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In regards to my approach to shooting bodybulders, I remember seeing a documentary about the sculpture of Ancient Greece. It showed these clean white statues of muscular athletes posing, flexing, throwing a discus or a spear. The statues were on a turn table and slowly revolved, causing light and shadow to move across them revealing details of their surfaces, like the sun moving gradually against a landscape so that light and show played across hills, valleys and canyons. Of course, looking at this sculpture in this way gives us a false impression of how they looked to the Greeks. In those days, they were not pristine white but painted in bright, gaudy colors. The "classic" look we know today came about over time as the paint wore off and the culture that created the statues was no longer around to tell us things had once been different. However, in truth the Ancient Greeks did create this classic look. They just didn't know it at the time.
Sometimes art is created when people are actually intent on doing something else. The modern bodybuilding physique is also a kind of sculpture. Male and female bodybuilders, with the necessary genetic gifts, exercise their muscles using a very specific system of progressive resistance training and then diet away a high percentage of body fat to reveal the muscular detail underneath. They also work at learning to pose and flex the muscles in a way that creates a highly dramatic effect and draws attention to what aspects of their physiques they feel represent the highest level of achievement. The job of a photographer creating images of bodybuilders also involves capturing the best aspects of the body being photographed. Sometimes bodybuilders are photographed on stage during a competition.
The photographer in this circumstance needs to try and shoot the image at the point where the bodybuilder is fully flexed and posed - just as in any sports photo where you need to stop the action just as the most important and revealing instant. Nowadays, with digital cameras that can function using a very high ISO, most competent stage photos should look pretty much alike, differing mostly in terms of where the photographer was siting. Doing photos outdoors there is the ever-important question of direction and quality of light. The bodybuilder needs to be posed with the light coming from a revealing angle, which can be very different depending on season, latitude, time of day, amount of overcast and whether there is a reflective surface near by like a wall, sand, pavement, body of water and so forth. This is where the photographer's eye becomes the most important element. You choose a place to shoot and an orientation to the light that looks best to you.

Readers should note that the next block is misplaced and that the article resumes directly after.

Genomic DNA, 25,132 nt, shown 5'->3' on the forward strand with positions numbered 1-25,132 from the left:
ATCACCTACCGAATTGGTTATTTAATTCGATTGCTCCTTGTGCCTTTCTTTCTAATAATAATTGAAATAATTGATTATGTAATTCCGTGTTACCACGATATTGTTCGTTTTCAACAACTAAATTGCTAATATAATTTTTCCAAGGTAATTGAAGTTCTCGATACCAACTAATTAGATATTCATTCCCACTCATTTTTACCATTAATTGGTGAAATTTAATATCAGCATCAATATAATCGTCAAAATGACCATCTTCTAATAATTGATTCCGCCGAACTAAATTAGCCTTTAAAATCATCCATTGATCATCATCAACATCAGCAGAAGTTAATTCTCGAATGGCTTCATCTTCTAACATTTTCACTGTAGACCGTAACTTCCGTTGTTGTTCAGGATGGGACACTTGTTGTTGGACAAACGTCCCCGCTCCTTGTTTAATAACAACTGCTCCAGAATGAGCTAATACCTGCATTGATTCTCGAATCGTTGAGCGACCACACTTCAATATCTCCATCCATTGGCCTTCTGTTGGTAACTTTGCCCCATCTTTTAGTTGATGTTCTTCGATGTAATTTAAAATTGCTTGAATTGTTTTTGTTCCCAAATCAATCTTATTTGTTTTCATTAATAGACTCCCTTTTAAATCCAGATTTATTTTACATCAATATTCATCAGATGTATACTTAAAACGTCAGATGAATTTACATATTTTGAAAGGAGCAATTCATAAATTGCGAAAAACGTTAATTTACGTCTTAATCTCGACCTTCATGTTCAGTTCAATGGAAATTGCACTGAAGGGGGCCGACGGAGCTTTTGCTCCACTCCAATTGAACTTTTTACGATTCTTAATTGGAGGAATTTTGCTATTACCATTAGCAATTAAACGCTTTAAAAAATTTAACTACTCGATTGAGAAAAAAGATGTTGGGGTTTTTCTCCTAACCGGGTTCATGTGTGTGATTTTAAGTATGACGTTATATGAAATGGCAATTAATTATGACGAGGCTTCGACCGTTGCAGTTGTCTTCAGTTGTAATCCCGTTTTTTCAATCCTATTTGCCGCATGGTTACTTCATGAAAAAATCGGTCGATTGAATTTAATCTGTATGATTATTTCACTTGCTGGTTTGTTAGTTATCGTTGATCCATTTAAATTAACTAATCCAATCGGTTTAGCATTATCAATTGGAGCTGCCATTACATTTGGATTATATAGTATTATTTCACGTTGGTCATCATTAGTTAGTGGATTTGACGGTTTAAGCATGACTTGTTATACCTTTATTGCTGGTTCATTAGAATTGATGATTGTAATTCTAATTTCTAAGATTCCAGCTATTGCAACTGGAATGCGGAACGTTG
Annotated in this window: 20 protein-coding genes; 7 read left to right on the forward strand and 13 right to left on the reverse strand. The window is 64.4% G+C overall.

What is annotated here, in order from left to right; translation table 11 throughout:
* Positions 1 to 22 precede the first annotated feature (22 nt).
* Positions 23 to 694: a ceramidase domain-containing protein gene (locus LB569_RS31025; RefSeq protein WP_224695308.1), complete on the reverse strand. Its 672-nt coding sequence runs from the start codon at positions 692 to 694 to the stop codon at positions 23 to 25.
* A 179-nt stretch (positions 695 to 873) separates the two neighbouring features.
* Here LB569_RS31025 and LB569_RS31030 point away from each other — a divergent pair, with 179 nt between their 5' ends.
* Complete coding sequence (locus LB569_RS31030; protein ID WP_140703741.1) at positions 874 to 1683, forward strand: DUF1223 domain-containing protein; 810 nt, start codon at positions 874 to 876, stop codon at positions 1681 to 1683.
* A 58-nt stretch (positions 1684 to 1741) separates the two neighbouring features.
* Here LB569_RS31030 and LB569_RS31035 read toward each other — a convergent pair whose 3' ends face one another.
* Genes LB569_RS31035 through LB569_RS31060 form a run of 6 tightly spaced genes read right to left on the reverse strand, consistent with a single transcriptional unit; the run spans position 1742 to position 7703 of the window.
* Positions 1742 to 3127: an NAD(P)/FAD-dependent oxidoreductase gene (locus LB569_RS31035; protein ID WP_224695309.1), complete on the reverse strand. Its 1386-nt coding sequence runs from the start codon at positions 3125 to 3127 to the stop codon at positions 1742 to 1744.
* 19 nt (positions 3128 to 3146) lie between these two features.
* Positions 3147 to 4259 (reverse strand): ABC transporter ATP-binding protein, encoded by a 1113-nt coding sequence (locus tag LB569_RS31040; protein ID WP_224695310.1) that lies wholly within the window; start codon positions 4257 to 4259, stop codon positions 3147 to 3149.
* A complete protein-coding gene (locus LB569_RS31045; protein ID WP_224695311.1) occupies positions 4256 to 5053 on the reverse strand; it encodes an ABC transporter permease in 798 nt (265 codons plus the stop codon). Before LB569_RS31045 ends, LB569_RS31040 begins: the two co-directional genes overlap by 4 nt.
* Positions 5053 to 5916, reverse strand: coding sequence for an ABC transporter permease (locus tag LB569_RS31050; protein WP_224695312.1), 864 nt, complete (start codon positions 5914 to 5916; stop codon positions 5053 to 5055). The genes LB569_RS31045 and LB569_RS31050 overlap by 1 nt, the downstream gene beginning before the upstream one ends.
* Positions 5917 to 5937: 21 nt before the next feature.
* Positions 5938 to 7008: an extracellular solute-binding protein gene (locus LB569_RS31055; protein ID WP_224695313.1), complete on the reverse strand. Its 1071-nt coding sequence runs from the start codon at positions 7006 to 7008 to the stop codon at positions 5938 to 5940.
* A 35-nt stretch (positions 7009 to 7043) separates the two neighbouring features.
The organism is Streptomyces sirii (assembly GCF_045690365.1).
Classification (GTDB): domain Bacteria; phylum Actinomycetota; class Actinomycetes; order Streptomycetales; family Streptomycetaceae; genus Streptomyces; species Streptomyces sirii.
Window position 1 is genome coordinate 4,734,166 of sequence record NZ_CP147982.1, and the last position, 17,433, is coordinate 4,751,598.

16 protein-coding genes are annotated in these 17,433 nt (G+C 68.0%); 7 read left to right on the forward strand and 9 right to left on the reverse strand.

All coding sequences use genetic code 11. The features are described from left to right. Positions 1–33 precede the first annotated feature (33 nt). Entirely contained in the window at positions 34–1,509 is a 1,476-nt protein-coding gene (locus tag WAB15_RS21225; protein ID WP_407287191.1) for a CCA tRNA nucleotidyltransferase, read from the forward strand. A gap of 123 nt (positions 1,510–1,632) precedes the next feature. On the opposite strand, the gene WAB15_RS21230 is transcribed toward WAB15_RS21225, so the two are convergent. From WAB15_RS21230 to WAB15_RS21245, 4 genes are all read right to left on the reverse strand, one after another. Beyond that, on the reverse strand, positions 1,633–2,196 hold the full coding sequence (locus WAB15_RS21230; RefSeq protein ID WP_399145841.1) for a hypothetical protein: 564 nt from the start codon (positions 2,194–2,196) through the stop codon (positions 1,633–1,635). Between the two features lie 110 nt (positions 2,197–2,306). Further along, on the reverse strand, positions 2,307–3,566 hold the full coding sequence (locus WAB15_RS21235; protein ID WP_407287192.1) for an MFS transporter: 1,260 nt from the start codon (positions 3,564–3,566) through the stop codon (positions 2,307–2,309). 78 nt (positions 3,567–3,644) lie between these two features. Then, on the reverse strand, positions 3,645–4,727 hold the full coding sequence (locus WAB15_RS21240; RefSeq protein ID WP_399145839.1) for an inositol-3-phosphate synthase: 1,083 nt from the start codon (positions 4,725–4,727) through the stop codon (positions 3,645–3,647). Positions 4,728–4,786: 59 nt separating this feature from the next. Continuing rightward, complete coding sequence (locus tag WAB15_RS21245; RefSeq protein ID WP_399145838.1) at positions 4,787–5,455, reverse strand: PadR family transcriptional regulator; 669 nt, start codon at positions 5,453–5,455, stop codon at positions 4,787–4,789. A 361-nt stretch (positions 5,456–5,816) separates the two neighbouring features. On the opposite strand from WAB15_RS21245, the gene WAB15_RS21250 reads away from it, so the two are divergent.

One aspect of control you have in this case rather than on stage is you can work with the bodybuilder on creating the most effective pose for this particular shot. You can ask the bodybuilder to turn or twist one way or the other, to look up into the light or down, to move an arm that is casting a shadow - whatever it takes to compose the most effect shot. Shooting in the studio gives you even more control. Here you can work with the bodybuilder to create the most photogenic and revealing poses possible (some bodybuilders are very creative when it comes to posing; other have their set poses and you have to work basically with those). Plus you have total control over the light. Some bodybuilding photographers use more elaborate lighting set ups than others. For example, multiple strobes from the front (upper and lower body), side lights, rim lights, fill lights, a hair light, light on the background and so forth. Others take a much simpler approach using fewer lights with perhaps some reflectors. The point is whether or not your lighting allows you to focus attention and highlight muscle mass and shape, detail, definition, striations and any other aspect of the physique you are most interested in.
I get asked often about bodybuilding photography and the best problem for others wanting to get into this field is the availability of suitable models. There are bodybuilders and there are bodybuilders. The girl next door is probably not going to photography like a supermodel. I have been able to shoot the best amateurs and pros in the world, even Mr. Olympia champions like Arnold Schwarzenegger. Many lower level bodybuilders, although they may be impressive in terms of everyday bodies, simply don't have the genetics, the degree of development or of ripped definition, to allow for really great bodybuilding photos. Furthermore, many art directors at bodybuilding magazines will tell you even the best bodybuilders can show up for a shoot not in their best shape and the resulting shots are disappointing.
So by all means learn what you can about posing and lighting for the best bodybuilding photos but be aware that you may have to use a different approach when your model is not the best or at his or her best.